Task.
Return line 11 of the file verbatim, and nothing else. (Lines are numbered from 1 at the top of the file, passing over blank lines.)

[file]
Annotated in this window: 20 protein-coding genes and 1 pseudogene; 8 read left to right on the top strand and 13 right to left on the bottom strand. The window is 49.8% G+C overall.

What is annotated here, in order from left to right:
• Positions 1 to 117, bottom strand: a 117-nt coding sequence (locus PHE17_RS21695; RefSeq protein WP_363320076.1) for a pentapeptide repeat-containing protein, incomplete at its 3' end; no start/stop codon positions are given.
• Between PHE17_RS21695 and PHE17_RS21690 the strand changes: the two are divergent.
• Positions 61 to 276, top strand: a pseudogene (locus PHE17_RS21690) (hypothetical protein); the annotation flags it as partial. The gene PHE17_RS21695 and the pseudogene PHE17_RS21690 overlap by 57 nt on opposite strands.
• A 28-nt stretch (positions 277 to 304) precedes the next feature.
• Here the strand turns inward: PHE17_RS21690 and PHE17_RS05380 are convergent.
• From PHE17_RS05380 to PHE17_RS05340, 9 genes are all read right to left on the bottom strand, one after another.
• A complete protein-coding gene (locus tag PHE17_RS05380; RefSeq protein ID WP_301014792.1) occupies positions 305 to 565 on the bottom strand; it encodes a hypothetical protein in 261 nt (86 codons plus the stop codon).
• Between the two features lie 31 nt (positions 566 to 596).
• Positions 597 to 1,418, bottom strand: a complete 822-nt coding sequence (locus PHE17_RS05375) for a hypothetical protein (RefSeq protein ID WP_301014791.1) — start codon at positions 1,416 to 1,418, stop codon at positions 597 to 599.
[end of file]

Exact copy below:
• Positions 597 to 1,418, bottom strand: a complete 822-nt coding sequence (locus PHE17_RS05375) for a hypothetical protein (RefSeq protein ID WP_301014791.1) — start codon at positions 1,416 to 1,418, stop codon at positions 597 to 599.